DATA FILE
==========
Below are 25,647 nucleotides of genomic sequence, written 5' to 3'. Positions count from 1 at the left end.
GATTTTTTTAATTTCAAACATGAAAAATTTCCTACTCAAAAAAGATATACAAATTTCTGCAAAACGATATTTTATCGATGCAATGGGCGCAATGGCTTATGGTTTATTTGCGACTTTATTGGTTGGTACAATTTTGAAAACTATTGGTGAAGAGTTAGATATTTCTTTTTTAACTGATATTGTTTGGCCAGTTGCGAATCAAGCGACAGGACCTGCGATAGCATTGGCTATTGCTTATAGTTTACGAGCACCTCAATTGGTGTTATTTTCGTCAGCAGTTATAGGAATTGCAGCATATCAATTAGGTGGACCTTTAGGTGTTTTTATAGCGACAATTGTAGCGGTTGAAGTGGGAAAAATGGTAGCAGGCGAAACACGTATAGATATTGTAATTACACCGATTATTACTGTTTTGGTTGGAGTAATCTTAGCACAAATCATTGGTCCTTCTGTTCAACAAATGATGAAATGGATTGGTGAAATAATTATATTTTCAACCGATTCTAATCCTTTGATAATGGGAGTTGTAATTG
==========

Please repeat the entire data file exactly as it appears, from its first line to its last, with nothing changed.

Below are 25,647 nucleotides of genomic sequence, written 5' to 3'. Positions count from 1 at the left end.
GATTTTTTTAATTTCAAACATGAAAAATTTCCTACTCAAAAAAGATATACAAATTTCTGCAAAACGATATTTTATCGATGCAATGGGCGCAATGGCTTATGGTTTATTTGCGACTTTATTGGTTGGTACAATTTTGAAAACTATTGGTGAAGAGTTAGATATTTCTTTTTTAACTGATATTGTTTGGCCAGTTGCGAATCAAGCGACAGGACCTGCGATAGCATTGGCTATTGCTTATAGTTTACGAGCACCTCAATTGGTGTTATTTTCGTCAGCAGTTATAGGAATTGCAGCATATCAATTAGGTGGACCTTTAGGTGTTTTTATAGCGACAATTGTAGCGGTTGAAGTGGGAAAAATGGTAGCAGGCGAAACACGTATAGATATTGTAATTACACCGATTATTACTGTTTTGGTTGGAGTAATCTTAGCACAAATCATTGGTCCTTCTGTTCAACAAATGATGAAATGGATTGGTGAAATAATTATATTTTCAACCGATTCTAATCCTTTGATAATGGGAGTTGTAATTG